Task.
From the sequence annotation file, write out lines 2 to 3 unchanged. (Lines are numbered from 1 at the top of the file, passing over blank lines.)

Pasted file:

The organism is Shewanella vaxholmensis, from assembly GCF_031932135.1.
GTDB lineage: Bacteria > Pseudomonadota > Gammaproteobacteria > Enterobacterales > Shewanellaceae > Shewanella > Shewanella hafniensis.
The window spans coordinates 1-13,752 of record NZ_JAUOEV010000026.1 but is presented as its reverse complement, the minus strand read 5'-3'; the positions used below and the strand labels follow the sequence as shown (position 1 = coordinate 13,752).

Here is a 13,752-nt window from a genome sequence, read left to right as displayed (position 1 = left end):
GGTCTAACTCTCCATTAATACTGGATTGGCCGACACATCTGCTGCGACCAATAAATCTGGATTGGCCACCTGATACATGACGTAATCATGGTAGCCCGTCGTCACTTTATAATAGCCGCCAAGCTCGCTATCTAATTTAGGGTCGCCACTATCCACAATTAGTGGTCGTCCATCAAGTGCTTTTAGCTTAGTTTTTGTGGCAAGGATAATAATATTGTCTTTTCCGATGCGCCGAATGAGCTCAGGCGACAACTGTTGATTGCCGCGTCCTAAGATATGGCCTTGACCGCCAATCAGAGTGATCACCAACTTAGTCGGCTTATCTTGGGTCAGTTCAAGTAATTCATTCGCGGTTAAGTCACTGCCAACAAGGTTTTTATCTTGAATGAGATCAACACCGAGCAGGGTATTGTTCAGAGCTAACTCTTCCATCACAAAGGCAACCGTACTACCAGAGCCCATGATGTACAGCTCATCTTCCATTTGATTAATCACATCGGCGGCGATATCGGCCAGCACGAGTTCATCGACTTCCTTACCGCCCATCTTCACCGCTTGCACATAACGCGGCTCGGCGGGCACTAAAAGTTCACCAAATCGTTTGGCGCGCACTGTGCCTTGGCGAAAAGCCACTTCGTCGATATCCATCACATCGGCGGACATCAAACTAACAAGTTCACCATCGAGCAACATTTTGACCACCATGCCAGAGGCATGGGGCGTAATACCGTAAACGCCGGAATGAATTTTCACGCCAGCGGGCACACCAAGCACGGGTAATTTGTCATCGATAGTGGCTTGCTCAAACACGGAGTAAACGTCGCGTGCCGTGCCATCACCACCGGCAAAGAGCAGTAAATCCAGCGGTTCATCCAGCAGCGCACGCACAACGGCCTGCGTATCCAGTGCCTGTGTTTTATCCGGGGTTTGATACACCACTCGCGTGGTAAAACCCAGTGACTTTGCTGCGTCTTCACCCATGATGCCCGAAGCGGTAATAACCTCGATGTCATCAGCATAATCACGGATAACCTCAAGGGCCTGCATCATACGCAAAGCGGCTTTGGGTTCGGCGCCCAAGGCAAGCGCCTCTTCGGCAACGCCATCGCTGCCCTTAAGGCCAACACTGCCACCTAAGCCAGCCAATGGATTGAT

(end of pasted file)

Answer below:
GTDB lineage: Bacteria > Pseudomonadota > Gammaproteobacteria > Enterobacterales > Shewanellaceae > Shewanella > Shewanella hafniensis.
The window spans coordinates 1-13,752 of record NZ_JAUOEV010000026.1 but is presented as its reverse complement, the minus strand read 5'-3'; the positions used below and the strand labels follow the sequence as shown (position 1 = coordinate 13,752).